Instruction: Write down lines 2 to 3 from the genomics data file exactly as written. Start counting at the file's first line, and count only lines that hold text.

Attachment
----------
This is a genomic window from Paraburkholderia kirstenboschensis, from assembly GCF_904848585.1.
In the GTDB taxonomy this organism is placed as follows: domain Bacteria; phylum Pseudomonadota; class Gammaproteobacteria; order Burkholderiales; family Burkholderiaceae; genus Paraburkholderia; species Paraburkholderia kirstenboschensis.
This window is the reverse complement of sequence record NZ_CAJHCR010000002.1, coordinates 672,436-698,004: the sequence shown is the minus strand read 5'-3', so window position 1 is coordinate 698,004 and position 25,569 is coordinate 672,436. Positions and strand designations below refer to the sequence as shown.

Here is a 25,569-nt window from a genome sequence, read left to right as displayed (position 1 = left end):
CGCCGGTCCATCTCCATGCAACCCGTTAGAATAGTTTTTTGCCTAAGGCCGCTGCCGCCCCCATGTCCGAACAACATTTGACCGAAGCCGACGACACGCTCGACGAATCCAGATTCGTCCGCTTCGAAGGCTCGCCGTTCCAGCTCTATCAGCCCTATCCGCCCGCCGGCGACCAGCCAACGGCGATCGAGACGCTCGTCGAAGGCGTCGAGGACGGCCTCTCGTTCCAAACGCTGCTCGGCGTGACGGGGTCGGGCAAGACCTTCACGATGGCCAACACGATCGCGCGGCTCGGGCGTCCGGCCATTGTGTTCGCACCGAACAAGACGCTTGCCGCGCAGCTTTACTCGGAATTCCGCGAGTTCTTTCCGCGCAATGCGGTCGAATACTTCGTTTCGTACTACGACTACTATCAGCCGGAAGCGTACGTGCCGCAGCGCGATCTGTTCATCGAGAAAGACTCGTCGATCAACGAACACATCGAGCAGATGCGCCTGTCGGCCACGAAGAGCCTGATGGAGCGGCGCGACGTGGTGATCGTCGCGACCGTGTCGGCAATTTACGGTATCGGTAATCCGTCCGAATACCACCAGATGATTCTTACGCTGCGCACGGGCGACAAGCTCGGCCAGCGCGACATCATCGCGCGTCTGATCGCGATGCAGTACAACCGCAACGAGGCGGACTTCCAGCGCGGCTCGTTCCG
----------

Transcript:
In the GTDB taxonomy this organism is placed as follows: domain Bacteria; phylum Pseudomonadota; class Gammaproteobacteria; order Burkholderiales; family Burkholderiaceae; genus Paraburkholderia; species Paraburkholderia kirstenboschensis.
This window is the reverse complement of sequence record NZ_CAJHCR010000002.1, coordinates 672,436-698,004: the sequence shown is the minus strand read 5'-3', so window position 1 is coordinate 698,004 and position 25,569 is coordinate 672,436. Positions and strand designations below refer to the sequence as shown.